Durban has always been the event capital of South Africa. Its warm, ideal climate and excellent infrastructure has set the scene for an exciting array of activities for people as spectators or participants. You will see below a few of the city’s major event attractions; but rest assured whenever you are in Durban there will be an event just waiting for you!
Laid back and vibey, Duban is the ideal city in Southern Africa to host the first ESSENCE Festival outside the US in the event’s 22 year history.
Essence Durban will headline high-powered music concerts with top artists from the stages of the world as well as leading performers from South Africa and the rest of Africa. In addition, major exhibitions, empowerment seminars and Gospel music will fill the action packed calender. Essence Durban will run from 8-13 November and will become a signature event for the city.
2 July 2016
The Durban July Handicap is a South African thoroughbred horse race held annually on the first Saturday of July since 1897 at Greyville Racecourse in Durban, KwaZulu-Natal. Raced on turf, the Durban July Handicap is open to horses of all ages. It is South Africa’s premier horse racing event and currently offers a purse of R3.5 million.
First held in July 1897 at a distance of 1 mile (approx 1600m), the distance was modified several times until 1970 when it was changed to its current 2200 meters (11 furlongs).
56,000 people are expected at Greyville to witness South Africa’s best thoroughbreds storm down the home straight to the finish of the race. A variety of packages are also available in hospitality areas throughout the racecourse but these should be secured in advance.
For the more casual racegoer there will be bars and food vendors throughout the course serving a wide variety of meal options.
The Red Carpet area is a public area situated on the golf course behind the main stage, where you can grab a bite to eat and something to drink, watch the racing and entertainment on the big screen and take a bet in your own tote facilities.
Even if you haven’t secured reservations, there are many casual restaurants, including Greyville’s popular Al Fresco area, The Paddock, where you can relax and enjoy the atmosphere.
Holi is a Hindu festival or celebration is also known as the festival of colours and is celebrated annually in Durban. It is a time when both male and female, the young and old come together, to paint each other and have good, clean fun. The festival of Holi is celebrated in March the day after the full moon and is celebrated over two days. In Durban, Holi is celebrated on one day, usually a Sunday. The celebration of Holi in Durban goes back to the arrival of the Indian indentured labourers who carried with them their traditions and cultures which was passed on from generation to generation.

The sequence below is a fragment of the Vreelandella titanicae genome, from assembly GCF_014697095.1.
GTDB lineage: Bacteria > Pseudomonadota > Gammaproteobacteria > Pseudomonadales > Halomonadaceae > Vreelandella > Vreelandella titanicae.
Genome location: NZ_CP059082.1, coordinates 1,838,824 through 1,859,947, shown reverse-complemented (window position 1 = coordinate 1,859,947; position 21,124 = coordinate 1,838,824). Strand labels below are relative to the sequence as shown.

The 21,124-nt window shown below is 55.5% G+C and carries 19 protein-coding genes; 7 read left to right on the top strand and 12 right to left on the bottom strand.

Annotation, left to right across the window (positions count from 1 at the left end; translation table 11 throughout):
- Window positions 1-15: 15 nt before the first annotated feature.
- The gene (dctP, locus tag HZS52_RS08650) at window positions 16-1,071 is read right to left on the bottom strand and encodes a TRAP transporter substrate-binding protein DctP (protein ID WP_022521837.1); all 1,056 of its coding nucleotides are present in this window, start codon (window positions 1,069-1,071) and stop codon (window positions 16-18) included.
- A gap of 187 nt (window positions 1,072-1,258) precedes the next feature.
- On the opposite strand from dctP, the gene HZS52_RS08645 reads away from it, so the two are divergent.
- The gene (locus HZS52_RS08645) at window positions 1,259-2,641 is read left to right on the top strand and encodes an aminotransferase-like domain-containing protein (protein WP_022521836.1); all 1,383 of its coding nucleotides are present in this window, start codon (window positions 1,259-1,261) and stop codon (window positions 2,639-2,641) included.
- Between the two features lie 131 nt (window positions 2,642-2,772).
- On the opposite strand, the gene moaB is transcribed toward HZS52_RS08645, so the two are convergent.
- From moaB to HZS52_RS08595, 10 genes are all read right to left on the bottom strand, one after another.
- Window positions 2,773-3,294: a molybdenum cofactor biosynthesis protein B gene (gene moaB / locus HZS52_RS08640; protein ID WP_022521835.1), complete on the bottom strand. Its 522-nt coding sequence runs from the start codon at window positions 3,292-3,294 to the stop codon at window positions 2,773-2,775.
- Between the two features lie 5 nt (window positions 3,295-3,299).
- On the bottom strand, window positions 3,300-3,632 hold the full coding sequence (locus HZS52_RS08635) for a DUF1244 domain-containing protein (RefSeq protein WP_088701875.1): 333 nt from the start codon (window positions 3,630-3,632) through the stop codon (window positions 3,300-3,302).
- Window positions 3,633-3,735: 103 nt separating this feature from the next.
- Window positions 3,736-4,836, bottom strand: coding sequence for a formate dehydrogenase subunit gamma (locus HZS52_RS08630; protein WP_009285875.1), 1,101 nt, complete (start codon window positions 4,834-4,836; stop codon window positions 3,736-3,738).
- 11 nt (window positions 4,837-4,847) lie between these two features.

The festival of Holi is celebrated at stadiums or temples in Durban and is more popular among the Hindi speaking community of the Indian population.
Durban’s beachfront has always been a haven for families, friends and solo sun bathers alike. In the last ten years, the sandcastles of old have had a facelift. Silhouettes depicting numerous city landmarks such as the Moses Mabhida stadium, alongside life size interpretations of our wildlife, as well as newsworthy icons or events from Amy Winehouse to the Rugby World Cup, have all appeared built out of sand on the beachfront. These sandcastles have become both synonymous with the coastline and an integral part of a process, developing Durban’s beachfront into a visual treat.
This event brings some 450 participants to Durban’s New Beach (Fan Park) and is the largest sandcastle competition in KwaZulu Natal. Entry into the competition is free, but is limited to the available plots.
29 May 2016
The Comrades Marathon is an ultramarathon of approximately 89 km (approx. 56 miles) which is run annually in between the cities of Durban and Pietermaritzburg. It is the world’s largest and oldest ultramarathon race. The direction of the race alternates each year between the “up” run (87 km) starting from Durban and the “down” run (89 km) starting from Pietermaritzburg.
The race was the idea of First World War veteran Vic Clapham, who wanted a living memorial to South African soldiers killed in the war. Clapham, who had endured a 2 700-kilometre route march through sweltering German East Africa, wanted the memorial to be a unique test of the physical endurance of the entrants. The constitution of the race states that one of its primary aims is to “celebrate mankind’s spirit over adversity”.
The Comrades Marathon first took place in 1921 and has been run every year since, except from 1941 to 1945 when it was stopped during the Second World War.
The field is capped at 23,000 runners, and entrants hail from more than 60 countries. In all but three runnings since 1988, over 10,000 runners have reached the finish within the allowed 11 or 12 hours.
Run on the roads of KwaZulu-Natal Province, the race is marked by “The Big Five” set of hills. On the up run they appear in the following order: Cowies Hill, Field’s Hill, Botha’s Hill, Inchanga, and Polly Shortts.
Athletes currently have 12 hours to complete the course, extended from 11 hours in 2003. There are a number of cut-off points along the routes which runners must reach by a prescribed time or be forced to retire from the race. A runner who has successfully completed nine marathons wears a yellow number, while those who have completed ten races wear a green number, permanently allocated to the runner for all future races.
Medals are awarded to all runners completing the course in under 12 hours
- Comedy Festival
- International Film Festival Festival